Hot Prepper Supplies

Hot-Prepper-Supplies Blog

Feb 2, 2015 - Survival is a Beach

I know many doomsday preppers have their bug-out locations hidden away up in the mountains. Maybe something we humans instinctually do is to run for the hills in times of disaster. It also seems reasonable to hide out in rugged mountain location, to make it difficult for others to get to you. But I'd also like you serious preppers to consider the advantages of setting up a bug out spot somewhere near the coast.


Coastal areas are more temperate than inland.

A super-volcano, an asteroid strike, or a nuclear war could all lead to some sort of long-term "winter." Any of these doomsday scenarios could block out the sun, and cause global air temperatures to plummet. But the ocean temperatures stay relatively constant, which helps keeps coastal air temperatures moderate. So while inland temps can drop like a rock, near the beach the ocean adds heat to the air and keeps it warmer. Unless your inland bug out location is getting geothermal heat, you could find things very frigid and nastily cold.


Being mobile

It has been theorized that early North Americans didn't cross a "land bridge" near Alaska, but actually arrived here in small boats. Their little kayaks just followed the clockwise currents from Asia, to North America. If they stayed near land during this trek, they could have caught fish along the way and setup camp on dry land at night.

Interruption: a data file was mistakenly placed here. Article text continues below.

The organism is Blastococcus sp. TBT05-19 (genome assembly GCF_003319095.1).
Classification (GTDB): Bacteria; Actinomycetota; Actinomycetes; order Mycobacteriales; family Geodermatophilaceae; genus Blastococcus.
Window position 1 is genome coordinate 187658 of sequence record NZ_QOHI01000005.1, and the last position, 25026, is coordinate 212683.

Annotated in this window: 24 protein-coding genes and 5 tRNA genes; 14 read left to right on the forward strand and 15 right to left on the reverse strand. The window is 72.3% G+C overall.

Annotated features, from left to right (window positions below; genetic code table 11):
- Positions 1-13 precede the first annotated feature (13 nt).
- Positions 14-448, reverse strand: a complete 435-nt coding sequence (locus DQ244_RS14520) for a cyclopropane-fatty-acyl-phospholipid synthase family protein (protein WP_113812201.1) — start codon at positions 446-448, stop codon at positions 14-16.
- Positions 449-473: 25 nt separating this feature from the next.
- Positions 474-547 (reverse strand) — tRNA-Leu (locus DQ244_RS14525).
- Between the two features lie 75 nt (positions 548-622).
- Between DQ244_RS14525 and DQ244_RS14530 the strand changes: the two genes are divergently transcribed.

As a rational prepper, you just may want to entertain the notion that a given doomsday disaster could force you to move to the Southern Hemisphere. Being near the coast gives you the mobility to make that journey the easiest with an extremely efficient mode of travel.


Survival water supplies near the coast

70% of the earth's surface is covered by ocean. Living in California as I do, I can't tell you how much it annoys me hearing government officials mandate water conservation. Just a few miles from where I'm sitting right this second, is a nearly inexhaustible source of water - the Pacific Ocean. If only the nearsighted had build desalination plants here (like Tampa, Fla., like Saudi Arabia, like many other governments), then we wouldn't have to listen to them spew their nonsense about water shortages. It's absolutely true that water produced in this way is about four times as expensive. But really! My water bill is almost nothing, and four times nothing is still nothing. The point being state wide desalination plants would end the water crisis, and wouldn't really cost that much.

As preppers, we can take advantage of all this salt water by desalinating it ourselves. One survival still would meet the drinking / cooking water needs of most families, and the metal pot which holds the sea water could pull double-duty for cooking. This makes for a nice, efficient piece of survival gear that totally meets your water needs.


Food supplies from the Sea